Klobuchar says future is in exports

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Transportation is the economic life-blood of our rural communities, and a larger artery, in the form of a four-lane Highway 23 running 200 miles from St. Cloud to I-90 near Sioux Falls, would do well to increase the flow.
That was the message that was pitched to U.S Senator Amy Klobuchar by David Sturrock, of the Trunk Highway 23 Corridor Group, and an assortment of area business and political representatives at Granite Falls City Hall on Monday afternoon.
“There has been momentum for this project,” said Sturrock. “The challenge for our region is to create more momentum so we can move forward faster.”
By all accounts, Sturrock and the collection of representatives––who included local State Senator Lyle Koenen, DFL-Clara City, House Representative, Andrew Falk, DFL-Murdock, House Representative Chris Swedzinski, R-Ghent, Granite Falls Mayor Dave Smiglewski, Marshall Mayor Bob Byrnes and Schwans Government Relations Director, Alan Poff––appeared to be preaching to the choir.
“I really think this is something we need in this area,” said Klobuchar. “I think we have a good case for four-lanes ... This is a priority for me.”
Sturrock noted that the Highway 23 corridor is one of the few Tier-1 Freight Routes in Minnesota without four-lanes or adequate bypass lanes––an obvious gap in the state’s four-lane infrastructure. Driving the issue are needs of inter-state commerce as well as the safety provided by a larger highway.
To date, it was estimated that roughly 25 to 30 percent of the 200 mile stretch is already running at four lanes. In addition, Sturrock noted that there are several projects in the Minnesota Department of Transportation’s (MnDOT) future construction plans, which will add additional bypass lanes along the corridor. “Inch by inch,” he said such projects are preparing the Highway to realize the four lane vision.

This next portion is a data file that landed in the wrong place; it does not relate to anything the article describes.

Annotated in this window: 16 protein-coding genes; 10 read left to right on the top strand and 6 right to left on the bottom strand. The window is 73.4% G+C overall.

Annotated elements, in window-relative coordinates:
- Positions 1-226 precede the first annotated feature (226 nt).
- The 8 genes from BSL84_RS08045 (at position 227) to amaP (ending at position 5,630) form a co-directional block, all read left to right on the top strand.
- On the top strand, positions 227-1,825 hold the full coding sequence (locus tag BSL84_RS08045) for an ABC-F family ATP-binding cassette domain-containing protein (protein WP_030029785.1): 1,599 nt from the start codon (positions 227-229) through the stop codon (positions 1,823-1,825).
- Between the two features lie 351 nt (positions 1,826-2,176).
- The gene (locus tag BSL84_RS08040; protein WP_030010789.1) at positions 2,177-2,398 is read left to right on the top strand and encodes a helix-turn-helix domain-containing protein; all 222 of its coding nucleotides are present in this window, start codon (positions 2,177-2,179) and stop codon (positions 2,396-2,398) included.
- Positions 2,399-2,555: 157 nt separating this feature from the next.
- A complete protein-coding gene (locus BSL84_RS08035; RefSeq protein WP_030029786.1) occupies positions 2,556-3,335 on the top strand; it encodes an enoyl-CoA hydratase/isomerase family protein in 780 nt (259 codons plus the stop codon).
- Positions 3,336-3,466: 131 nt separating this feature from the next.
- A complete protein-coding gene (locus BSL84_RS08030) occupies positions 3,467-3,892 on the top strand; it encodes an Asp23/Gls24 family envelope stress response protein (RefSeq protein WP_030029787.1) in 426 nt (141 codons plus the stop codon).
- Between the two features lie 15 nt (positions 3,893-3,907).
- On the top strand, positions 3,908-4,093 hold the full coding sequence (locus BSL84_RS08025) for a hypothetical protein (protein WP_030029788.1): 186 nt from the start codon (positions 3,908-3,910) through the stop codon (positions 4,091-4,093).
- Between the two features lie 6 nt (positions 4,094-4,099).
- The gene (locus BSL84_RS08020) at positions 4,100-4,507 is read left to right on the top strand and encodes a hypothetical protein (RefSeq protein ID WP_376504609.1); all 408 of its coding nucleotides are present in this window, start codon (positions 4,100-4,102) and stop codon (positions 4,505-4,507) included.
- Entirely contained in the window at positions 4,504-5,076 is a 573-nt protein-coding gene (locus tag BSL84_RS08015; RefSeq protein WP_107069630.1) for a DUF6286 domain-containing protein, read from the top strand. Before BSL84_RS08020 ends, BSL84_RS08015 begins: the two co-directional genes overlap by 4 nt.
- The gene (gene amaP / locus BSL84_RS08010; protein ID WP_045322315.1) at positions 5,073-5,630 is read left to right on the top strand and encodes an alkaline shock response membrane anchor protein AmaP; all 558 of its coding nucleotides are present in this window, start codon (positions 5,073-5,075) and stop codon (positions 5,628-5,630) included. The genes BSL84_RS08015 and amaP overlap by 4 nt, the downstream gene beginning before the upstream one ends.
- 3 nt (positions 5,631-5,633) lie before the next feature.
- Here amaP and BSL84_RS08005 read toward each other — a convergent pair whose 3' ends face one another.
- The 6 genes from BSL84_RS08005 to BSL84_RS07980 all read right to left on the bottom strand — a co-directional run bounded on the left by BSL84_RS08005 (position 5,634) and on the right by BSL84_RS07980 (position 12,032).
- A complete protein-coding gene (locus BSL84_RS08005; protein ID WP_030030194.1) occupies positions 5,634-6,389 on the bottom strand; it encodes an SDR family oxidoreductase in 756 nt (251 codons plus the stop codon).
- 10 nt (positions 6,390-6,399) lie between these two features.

“We’re just anxious to show we have the table set so if somebody sits down we can eat,” stated Smiglewski.
Klobuchar pointed out the state has been able to receive a healthy dose of federal road project funding, $700 million each of the past four years, and that the recent extension  of the federal Highway Bill––while just “a bridge” to a more comprehensive bill––would help further such state transportation priorities.
She said there were a few creative initiatives in the works to help gain additional footing. One involved legislative action known as “repatriation” that would bring corporate profits back to United States from overseas, while another, called an Infrastructure Bank, would serve as a mechanism to encourage public/private joint projects.
“The whole area in western and southern Minnesota is just booming and it needs infrastructure,” Klobuchar said. “The future is in exports in this region.”